On November 28, 2008, Mark Boyle embarked upon a year of living without money. He chronicled his journey in a book, “The Moneyless Man: A Year of Freeconomic Living.” I have had it in my “to read” stack for quite some time. His year of living without money overlapped with the year I took my “live local” pledge not to shop online or in a chain store. My experiment was met with varying degrees of support and derision, but it was by far nowhere near as extreme as Boyle’s.
As an opportunity to really explore how money does or doesn’t drive our lives, Boyle’s journey is noteworthy. Though, the writing is dry, boring and pretty uninspiring—which is surprising; the whole book should be one big adventure.
Boyle was enmeshed in the world of freecycle and freeskilling long before he got into the idea of living without money. Freecycle functions in cyberspace to connect people with stuff to give away with people who need or want said stuff; therefore, keeping it out of the landfill. Freeskilling is the sharing of knowledge of skills for free. There are lots of examples of sharable skills at freeskilling workshops: foraging for wild edible food, sewing, bike repair, etc.
Freecycle is available in Wilmington. Ten years ago, I belonged to the service and just fell out of it somehow. But I enjoyed it at the time and met some nice people through the exchanges. Basically, it works as an online message board. Items are either offered or wanted—ranging from perfectly good packing boxes to furniture to clothes. If anyone has something someone needs or wants, one messages another and arranges pick up. It is actually a great way of connecting people in the digital age with items of necessity or desire in the material world.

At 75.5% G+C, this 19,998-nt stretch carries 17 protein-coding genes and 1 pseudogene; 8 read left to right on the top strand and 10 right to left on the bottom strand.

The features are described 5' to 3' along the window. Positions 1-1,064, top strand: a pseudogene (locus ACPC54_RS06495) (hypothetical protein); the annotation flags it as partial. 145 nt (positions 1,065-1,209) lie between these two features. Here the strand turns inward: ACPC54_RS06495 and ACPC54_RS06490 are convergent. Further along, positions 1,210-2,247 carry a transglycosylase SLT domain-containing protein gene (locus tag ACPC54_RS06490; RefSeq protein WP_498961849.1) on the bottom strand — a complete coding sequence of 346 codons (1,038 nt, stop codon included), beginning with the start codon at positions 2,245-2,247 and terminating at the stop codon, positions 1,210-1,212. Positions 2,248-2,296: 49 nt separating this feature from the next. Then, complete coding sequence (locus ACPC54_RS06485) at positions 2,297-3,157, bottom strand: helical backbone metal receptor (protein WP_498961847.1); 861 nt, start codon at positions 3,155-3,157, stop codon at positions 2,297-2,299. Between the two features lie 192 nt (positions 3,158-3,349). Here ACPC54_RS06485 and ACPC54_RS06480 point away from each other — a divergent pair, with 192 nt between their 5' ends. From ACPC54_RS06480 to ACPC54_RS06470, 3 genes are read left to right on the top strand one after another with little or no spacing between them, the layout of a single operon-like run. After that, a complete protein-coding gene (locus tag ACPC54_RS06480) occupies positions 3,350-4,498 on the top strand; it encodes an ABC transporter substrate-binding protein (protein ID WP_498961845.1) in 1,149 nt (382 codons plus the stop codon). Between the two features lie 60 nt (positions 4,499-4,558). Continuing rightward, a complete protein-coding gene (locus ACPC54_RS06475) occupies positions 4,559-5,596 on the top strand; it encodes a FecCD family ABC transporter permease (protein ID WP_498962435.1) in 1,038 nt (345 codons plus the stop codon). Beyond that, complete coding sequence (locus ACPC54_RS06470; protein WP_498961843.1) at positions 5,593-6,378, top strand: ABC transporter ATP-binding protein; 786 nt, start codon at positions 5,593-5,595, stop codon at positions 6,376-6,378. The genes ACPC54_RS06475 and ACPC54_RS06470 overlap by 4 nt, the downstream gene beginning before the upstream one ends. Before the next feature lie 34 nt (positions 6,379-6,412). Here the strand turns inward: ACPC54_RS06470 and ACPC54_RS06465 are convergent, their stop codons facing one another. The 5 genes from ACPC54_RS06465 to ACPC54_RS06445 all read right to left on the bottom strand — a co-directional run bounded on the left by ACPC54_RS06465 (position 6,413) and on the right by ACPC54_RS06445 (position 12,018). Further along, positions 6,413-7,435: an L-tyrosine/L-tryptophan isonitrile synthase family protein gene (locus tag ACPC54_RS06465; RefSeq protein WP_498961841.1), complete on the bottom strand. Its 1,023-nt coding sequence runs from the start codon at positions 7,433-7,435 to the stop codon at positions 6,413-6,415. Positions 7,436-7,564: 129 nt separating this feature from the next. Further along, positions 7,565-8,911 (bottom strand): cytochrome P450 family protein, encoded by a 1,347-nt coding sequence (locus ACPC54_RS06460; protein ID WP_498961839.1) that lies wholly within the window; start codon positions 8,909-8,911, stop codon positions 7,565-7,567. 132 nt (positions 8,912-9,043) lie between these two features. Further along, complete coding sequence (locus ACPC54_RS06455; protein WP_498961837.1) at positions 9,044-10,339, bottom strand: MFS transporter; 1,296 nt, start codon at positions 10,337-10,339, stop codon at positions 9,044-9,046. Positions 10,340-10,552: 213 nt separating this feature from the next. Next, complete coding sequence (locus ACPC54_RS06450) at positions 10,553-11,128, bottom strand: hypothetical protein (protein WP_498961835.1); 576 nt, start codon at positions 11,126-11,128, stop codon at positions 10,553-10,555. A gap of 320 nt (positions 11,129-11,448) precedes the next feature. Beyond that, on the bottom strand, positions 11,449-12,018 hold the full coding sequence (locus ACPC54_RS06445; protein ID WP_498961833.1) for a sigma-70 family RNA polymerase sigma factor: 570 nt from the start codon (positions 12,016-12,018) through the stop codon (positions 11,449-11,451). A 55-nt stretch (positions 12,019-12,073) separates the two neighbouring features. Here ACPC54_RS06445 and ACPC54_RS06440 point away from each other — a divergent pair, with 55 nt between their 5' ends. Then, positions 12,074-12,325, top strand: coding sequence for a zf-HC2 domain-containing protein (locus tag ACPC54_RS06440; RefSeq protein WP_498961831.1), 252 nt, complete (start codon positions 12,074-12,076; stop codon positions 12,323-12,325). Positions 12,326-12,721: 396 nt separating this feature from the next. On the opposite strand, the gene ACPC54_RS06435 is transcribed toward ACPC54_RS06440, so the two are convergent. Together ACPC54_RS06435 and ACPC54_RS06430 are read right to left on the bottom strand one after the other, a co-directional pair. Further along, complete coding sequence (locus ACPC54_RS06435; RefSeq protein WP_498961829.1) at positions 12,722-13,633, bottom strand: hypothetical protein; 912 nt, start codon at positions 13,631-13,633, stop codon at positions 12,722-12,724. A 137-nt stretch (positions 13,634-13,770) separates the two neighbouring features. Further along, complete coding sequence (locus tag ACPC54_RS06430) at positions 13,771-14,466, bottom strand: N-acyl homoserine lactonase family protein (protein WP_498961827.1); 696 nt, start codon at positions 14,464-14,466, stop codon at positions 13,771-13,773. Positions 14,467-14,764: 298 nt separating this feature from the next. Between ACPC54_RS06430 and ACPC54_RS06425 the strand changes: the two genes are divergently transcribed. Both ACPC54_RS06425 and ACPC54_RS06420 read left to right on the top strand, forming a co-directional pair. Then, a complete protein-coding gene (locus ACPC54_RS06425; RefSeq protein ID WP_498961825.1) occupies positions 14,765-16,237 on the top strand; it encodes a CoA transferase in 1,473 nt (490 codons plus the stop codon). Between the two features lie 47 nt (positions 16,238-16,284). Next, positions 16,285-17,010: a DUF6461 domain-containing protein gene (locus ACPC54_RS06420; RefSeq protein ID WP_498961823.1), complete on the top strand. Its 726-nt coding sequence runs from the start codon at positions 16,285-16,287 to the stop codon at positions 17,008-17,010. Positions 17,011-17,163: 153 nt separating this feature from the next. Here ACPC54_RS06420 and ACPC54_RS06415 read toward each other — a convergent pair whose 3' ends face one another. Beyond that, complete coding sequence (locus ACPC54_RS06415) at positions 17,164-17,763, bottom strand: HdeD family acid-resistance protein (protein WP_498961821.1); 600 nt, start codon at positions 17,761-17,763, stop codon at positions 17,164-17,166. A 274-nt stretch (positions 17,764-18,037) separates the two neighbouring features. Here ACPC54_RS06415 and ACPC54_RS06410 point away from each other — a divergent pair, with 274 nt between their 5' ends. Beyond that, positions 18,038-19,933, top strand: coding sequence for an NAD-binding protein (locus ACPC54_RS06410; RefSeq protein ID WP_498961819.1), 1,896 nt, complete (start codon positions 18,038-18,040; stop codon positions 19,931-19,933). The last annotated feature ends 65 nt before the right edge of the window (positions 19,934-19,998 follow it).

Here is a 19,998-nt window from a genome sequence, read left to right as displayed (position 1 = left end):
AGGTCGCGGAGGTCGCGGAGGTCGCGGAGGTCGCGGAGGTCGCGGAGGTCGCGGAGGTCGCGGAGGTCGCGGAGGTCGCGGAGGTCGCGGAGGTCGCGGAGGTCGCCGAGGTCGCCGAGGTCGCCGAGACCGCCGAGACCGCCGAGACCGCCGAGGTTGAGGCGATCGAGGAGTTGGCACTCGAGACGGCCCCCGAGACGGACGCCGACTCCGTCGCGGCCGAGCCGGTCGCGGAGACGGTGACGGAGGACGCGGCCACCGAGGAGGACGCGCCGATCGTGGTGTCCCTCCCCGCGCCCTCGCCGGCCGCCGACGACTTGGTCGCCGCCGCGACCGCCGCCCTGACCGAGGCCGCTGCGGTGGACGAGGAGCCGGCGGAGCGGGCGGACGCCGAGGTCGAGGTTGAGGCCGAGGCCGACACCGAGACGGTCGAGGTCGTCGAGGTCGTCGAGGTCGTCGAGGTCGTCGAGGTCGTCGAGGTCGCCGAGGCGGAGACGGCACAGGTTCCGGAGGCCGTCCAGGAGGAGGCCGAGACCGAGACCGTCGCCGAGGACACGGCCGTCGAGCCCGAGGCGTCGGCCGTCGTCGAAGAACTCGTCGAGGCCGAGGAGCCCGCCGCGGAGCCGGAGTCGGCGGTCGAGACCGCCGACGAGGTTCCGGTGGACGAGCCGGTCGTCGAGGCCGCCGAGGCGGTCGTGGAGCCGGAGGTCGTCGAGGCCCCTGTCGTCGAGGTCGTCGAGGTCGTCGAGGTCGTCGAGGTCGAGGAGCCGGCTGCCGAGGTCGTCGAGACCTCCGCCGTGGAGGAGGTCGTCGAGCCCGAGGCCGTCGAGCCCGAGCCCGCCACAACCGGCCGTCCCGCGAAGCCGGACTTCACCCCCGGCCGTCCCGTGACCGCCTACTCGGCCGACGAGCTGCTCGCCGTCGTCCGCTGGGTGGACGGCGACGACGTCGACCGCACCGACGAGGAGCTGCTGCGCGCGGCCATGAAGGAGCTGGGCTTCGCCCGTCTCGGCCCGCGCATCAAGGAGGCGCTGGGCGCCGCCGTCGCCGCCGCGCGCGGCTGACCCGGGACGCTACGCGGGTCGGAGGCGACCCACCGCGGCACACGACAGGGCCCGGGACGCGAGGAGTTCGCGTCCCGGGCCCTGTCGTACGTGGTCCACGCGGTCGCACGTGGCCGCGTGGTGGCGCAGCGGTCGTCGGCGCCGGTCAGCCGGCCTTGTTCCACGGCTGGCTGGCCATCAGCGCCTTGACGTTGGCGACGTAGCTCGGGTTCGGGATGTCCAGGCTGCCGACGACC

Through freecycle, Boyle was able to acquire a trailer to live in for his year of moneyless living. It came from a woman who was tired of paying to store it. He parked the trailer on a farm where he traded his labor for rent. A recent freeskilling workshop on building rocket stoves connected him with someone who had a stove in need of a home. A rocket stove is a device frequently discussed in permaculture and sustainability circles. It is easy to make, highly fuel-efficient and burns waste materials. Basically, Boyle takes his reader through the process of acquiring shelter, fuel, showering, and eventually food. The latter is where he shines.
Boyle is passionate about reducing food waste and redistributing unwanted food to those who need it. During his moneyless year, he gardened, ate foraged foods from the wild, and learned a lot about milling his own grain to produce food at home. But, time and again, he preached the good word about dumpster diving.
Now, dumpster diving really is not my thing. Gardening, yes. Foraging for wild edibles? Absolutely—I love it. Years spent studying herbs and wild foods have left me enthralled with both. Dumpster diving for food is a bit tough. But I see Boyle’s point. According to the Food and Agriculture Organization of the United Nations, approximately one-third of food produced in the world, or 1.3 billion tons, is lost or wasted each year. In a world where one out of every nine people faces hunger or starvation, the waste is criminal. But what to do about it on a large scale?